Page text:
QM 1 Randomness - Research Design & Evaluation

What is randomness?
Stephen Gorard
Durham University
[email protected]
A basic view of randomness
In statistics and the philosophy of science, randomness means something rather more than its
everyday meaning of haphazard. A random event is one that is completely unpredictable in form,
outcome or timing. Randomness is the quality of such an event – its unpredictability, lack of
intention, and lack of long-term patterning. Applied to a set of numbers, randomness means that
each number in the set is unrelated to any other. It means that knowing one or more numbers in the
set will not help identify any other numbers in the set (in the same range). For example, if a standard
six-side die roll has a random outcome, then knowing the previous 10, 100 or 1,000 results from that
die will not assist prediction of the next one. The chances of guessing the result of the next roll
correctly remain 1 in 6, however many rolls have been seen previously. Randomness is the
characteristic of chance.
Apparent patterns in random events
There are three apparent exceptions to the lack of pattern in random events, but none disturb the
explanation given above. First, there will be short-term patterns in random events just like shapes in
the clouds. A die can roll a 6 ten times in a row and still be random. In fact, if this never happened its
randomness might be doubted. Second, random events can have a clear probability distribution over
a large number of events, and this is a kind of pattern. For a die roll the distribution is called uniform
because each outcome has the same likelihood. So, over a very large number of rolls the outcomes
will tend to be equal in occurrence – there will be something like 1 in 6 ones, 1 in 6 twos, and so on.
But this does not help to predict the next random event (to believe otherwise, and that the die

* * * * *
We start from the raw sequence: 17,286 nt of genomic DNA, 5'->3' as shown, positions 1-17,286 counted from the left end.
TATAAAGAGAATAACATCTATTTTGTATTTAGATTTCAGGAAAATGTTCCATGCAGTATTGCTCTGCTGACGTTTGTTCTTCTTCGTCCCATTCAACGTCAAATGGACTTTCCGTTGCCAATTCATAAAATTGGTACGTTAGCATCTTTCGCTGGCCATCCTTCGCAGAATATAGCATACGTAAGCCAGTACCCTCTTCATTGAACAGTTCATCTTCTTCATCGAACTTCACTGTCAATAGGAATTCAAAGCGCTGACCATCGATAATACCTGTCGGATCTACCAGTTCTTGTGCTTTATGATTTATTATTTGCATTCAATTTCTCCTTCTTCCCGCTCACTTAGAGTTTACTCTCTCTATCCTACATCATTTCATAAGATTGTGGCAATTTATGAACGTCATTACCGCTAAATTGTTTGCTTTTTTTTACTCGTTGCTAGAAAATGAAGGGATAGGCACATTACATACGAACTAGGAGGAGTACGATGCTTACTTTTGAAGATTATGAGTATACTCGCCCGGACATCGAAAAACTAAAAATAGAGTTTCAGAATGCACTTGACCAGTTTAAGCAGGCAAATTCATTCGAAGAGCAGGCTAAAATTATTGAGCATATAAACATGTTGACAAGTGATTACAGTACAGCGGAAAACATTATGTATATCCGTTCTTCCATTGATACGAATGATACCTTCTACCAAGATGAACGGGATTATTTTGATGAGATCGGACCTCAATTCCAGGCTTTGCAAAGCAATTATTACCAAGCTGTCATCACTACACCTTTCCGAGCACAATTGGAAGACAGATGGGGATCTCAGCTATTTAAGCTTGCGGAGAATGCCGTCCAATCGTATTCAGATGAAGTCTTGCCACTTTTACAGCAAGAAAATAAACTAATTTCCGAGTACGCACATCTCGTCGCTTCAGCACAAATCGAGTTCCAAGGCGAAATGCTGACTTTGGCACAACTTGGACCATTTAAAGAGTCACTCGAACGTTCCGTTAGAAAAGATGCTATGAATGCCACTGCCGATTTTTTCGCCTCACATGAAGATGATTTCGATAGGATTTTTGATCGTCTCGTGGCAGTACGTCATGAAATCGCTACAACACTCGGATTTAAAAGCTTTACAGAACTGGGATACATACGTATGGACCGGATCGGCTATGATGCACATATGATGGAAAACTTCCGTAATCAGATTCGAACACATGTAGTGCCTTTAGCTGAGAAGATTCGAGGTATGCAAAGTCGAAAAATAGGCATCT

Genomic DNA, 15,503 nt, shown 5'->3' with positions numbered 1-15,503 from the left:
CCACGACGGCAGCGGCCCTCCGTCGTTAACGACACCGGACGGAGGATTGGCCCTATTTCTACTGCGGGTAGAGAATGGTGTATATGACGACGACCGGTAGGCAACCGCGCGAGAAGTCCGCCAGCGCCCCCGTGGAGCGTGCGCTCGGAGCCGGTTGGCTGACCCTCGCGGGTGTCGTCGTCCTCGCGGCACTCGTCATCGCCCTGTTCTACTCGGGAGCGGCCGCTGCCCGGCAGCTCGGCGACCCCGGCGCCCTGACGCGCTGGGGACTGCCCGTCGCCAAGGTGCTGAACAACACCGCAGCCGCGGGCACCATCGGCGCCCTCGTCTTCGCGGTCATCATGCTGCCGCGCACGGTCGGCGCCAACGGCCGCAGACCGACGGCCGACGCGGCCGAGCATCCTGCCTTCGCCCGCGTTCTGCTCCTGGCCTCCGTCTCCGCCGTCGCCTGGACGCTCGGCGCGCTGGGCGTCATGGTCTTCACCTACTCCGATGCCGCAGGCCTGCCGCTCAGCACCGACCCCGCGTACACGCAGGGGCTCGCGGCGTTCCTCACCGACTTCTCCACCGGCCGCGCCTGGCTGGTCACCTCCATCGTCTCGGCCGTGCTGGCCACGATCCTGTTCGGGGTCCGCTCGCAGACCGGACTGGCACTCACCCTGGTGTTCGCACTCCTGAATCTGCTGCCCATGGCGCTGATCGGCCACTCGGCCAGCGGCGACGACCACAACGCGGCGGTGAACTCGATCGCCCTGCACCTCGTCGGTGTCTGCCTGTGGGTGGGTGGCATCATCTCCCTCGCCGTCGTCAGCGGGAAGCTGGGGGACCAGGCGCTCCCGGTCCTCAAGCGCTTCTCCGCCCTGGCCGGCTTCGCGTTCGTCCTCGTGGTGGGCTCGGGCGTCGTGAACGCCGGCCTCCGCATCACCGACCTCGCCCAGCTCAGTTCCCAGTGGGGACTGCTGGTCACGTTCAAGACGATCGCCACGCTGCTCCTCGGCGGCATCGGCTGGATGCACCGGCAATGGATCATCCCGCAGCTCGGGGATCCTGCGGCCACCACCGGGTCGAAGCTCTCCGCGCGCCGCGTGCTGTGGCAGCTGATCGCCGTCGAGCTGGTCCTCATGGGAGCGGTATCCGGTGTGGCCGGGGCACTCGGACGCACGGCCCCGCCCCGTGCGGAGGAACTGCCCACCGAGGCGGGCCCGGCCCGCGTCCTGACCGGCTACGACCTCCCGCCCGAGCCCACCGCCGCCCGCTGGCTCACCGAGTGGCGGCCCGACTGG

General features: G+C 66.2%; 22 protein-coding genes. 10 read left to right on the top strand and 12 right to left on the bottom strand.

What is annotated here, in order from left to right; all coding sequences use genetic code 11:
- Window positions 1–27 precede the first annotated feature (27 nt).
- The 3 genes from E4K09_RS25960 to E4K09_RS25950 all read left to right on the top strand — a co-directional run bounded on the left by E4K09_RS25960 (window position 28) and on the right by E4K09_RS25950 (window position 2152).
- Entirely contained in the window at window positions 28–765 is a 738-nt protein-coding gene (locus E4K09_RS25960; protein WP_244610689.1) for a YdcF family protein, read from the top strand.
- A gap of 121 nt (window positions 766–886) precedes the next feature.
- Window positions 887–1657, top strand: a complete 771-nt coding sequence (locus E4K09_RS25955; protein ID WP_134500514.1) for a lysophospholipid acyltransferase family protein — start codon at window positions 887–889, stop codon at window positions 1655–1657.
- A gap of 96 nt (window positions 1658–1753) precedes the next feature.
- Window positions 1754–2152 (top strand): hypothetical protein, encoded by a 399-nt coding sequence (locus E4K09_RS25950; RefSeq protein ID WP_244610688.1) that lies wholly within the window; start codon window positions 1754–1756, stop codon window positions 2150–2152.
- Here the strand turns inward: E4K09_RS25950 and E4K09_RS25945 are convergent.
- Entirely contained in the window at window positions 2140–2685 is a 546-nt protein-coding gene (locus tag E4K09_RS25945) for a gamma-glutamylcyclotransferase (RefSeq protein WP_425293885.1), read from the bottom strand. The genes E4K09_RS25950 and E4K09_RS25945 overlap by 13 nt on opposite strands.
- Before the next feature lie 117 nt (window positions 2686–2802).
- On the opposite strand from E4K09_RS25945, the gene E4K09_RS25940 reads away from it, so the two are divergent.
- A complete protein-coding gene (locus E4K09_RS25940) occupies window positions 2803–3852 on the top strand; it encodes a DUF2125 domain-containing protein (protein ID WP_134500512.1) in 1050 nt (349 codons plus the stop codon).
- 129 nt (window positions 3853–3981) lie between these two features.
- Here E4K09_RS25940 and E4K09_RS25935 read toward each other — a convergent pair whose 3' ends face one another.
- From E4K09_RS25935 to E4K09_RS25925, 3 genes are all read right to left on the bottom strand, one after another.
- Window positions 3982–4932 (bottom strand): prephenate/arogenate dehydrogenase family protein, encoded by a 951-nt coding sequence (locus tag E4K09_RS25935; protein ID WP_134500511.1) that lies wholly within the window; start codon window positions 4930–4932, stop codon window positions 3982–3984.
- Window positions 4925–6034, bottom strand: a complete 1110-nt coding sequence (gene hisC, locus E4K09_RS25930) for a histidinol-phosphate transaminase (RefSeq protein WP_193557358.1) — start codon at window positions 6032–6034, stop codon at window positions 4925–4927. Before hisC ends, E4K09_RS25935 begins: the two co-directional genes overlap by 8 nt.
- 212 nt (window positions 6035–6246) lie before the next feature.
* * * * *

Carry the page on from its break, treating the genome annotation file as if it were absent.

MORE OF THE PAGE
‘owes’ a six for example, is the gambler’s fallacy). Third, in real-life, true random events will be rare.
It is hard to imagine a die has been so perfectly manufactured and weighted that each side will have
precisely the same probability of occurrence. It is also possible to imagine that a person rolling the
die might be influenced slightly by the faces showing when the decision is made to release the die. In
real-life such events as rolling a die are therefore termed pseudo-random. They appear random and
they are practically as good as random (i.e. unpredictable). Even random number tables generated
by a computer must be based on the algorithm that creates them, and this creates the danger that
they are not truly random. Randomness is more of an ideal than a fact (but see Chapter 5 in Gorard
Randomness and social science
The term ‘random’ is widely used in social science in the context of sampling and statistical analysis.
A sample is random if all of the cases in it were selected by chance from a larger set of cases known
as the population, and if all of the cases in the population had a genuine chance of being in the
sample. A population itself is clearly not a random sample, and nor is a sample selected by other
means (ad hoc, convenience, purposive etc.). A sample selected at random but in which cases
cannot be found, do not respond, or are otherwise not recorded is no longer a random sample. And
there is no reason to believe that such missing cases are a random subset of the planned sample
either (those refusing to take part in a piece of research, for example, can be predicted on the basis
of their prior characteristics with more success than chance alone). A complete sample selected by a
pseudo-random number generator is a pseudo-random sample, and in everyday terms is
indistinguishable from a random sample. A sample in which selected cases are intentionally removed
or not available is no kind of random sample at all. None of the statistical techniques predicated on
working with a random sample can or should be used with populations or samples that are not
random or not complete. This means that p-values, standard errors, or confidence intervals should
not be cited, and tests of significance should not be conducted or reported, with such cases. And it
means that such use or reporting should be ignored in the work of others unless the study is based
on a complete random sample. In turn, the scarcity of true random samples in social science means
that such statistical techniques should rarely be used or reported (even though their abuse remains
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